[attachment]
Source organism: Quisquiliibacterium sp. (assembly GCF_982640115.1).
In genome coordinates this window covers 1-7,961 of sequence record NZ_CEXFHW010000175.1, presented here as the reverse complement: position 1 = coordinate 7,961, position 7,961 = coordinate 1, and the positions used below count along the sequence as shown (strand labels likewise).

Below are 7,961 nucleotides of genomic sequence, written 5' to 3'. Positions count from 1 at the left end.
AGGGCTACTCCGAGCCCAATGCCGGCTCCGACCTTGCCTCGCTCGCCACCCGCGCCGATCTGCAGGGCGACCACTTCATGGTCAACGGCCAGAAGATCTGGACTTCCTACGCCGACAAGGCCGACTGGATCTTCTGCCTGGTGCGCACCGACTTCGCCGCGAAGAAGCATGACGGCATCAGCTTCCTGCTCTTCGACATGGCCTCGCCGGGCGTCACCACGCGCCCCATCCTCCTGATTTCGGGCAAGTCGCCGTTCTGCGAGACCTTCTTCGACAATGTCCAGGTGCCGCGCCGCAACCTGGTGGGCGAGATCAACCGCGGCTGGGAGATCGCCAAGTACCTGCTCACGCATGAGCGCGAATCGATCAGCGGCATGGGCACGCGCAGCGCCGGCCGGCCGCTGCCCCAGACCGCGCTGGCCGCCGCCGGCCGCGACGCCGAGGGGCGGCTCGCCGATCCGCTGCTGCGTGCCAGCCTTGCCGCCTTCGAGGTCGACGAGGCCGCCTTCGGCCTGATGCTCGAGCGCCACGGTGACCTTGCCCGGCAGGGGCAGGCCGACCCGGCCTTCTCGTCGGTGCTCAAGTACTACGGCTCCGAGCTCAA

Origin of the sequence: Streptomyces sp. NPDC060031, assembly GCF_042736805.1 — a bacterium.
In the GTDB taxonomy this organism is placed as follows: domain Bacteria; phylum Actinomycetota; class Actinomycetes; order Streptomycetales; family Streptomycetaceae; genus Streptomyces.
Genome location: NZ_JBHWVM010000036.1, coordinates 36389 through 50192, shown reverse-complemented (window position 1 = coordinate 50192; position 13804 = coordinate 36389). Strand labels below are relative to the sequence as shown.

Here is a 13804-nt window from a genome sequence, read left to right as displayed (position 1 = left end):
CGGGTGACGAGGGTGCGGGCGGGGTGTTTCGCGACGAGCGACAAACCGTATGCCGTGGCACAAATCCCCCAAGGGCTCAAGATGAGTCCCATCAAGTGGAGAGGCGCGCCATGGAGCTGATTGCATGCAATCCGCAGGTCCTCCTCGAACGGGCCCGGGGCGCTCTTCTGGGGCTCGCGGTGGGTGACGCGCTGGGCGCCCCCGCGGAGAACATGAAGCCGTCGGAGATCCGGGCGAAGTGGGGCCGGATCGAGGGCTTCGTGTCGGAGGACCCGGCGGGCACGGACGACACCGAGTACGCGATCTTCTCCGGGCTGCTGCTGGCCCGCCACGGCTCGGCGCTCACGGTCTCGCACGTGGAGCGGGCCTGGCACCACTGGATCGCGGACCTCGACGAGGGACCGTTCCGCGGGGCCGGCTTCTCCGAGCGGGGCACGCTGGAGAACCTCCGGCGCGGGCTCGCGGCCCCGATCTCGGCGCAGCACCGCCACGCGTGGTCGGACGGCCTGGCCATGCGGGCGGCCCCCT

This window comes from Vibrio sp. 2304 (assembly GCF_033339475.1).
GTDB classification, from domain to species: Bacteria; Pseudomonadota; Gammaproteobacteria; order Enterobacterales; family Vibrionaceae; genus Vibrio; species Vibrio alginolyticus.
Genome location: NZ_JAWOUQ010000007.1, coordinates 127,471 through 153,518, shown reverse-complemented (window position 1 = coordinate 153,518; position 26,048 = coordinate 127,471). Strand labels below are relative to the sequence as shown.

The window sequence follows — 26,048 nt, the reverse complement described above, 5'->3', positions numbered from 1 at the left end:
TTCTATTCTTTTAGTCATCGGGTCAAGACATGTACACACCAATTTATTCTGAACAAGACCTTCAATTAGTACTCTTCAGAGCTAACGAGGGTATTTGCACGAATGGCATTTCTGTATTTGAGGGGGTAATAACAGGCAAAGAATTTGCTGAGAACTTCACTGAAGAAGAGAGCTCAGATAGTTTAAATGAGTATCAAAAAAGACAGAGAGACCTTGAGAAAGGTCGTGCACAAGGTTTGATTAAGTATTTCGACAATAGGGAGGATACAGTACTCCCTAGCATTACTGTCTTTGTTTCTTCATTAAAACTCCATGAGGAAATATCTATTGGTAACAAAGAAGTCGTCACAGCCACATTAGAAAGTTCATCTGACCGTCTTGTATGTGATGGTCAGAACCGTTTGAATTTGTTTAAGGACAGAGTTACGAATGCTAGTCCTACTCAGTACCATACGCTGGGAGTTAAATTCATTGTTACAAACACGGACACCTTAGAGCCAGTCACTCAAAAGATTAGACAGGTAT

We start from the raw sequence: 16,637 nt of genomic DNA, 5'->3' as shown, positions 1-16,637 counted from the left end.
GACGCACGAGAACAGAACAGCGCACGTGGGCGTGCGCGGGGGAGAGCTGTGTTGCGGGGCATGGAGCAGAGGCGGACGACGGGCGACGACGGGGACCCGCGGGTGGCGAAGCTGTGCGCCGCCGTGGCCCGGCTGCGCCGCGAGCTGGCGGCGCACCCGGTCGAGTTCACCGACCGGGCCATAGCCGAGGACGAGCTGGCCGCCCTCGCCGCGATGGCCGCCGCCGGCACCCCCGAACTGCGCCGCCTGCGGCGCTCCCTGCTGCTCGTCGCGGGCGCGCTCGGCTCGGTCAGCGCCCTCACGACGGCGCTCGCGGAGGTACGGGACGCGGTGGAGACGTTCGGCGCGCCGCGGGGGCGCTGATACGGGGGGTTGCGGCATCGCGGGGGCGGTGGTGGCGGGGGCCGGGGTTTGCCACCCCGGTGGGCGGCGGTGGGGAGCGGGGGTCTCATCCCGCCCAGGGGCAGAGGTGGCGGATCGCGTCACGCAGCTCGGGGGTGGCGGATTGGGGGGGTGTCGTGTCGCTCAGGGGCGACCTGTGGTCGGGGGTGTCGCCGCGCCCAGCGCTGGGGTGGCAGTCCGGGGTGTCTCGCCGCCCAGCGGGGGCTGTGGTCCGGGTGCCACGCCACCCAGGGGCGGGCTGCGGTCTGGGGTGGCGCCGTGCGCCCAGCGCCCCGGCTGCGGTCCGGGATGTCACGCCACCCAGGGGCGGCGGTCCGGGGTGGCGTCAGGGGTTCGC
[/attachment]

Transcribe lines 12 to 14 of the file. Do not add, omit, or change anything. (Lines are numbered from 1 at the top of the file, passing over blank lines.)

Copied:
Genome location: NZ_JAWOUQ010000007.1, coordinates 127,471 through 153,518, shown reverse-complemented (window position 1 = coordinate 153,518; position 26,048 = coordinate 127,471). Strand labels below are relative to the sequence as shown.

The window sequence follows — 26,048 nt, the reverse complement described above, 5'->3', positions numbered from 1 at the left end:
TTCTATTCTTTTAGTCATCGGGTCAAGACATGTACACACCAATTTATTCTGAACAAGACCTTCAATTAGTACTCTTCAGAGCTAACGAGGGTATTTGCACGAATGGCATTTCTGTATTTGAGGGGGTAATAACAGGCAAAGAATTTGCTGAGAACTTCACTGAAGAAGAGAGCTCAGATAGTTTAAATGAGTATCAAAAAAGACAGAGAGACCTTGAGAAAGGTCGTGCACAAGGTTTGATTAAGTATTTCGACAATAGGGAGGATACAGTACTCCCTAGCATTACTGTCTTTGTTTCTTCATTAAAACTCCATGAGGAAATATCTATTGGTAACAAAGAAGTCGTCACAGCCACATTAGAAAGTTCATCTGACCGTCTTGTATGTGATGGTCAGAACCGTTTGAATTTGTTTAAGGACAGAGTTACGAATGCTAGTCCTACTCAGTACCATACGCTGGGAGTTAAATTCATTGTTACAAACACGGACACCTTAGAGCCAGTCACTCAAAAGATTAGACAGGTAT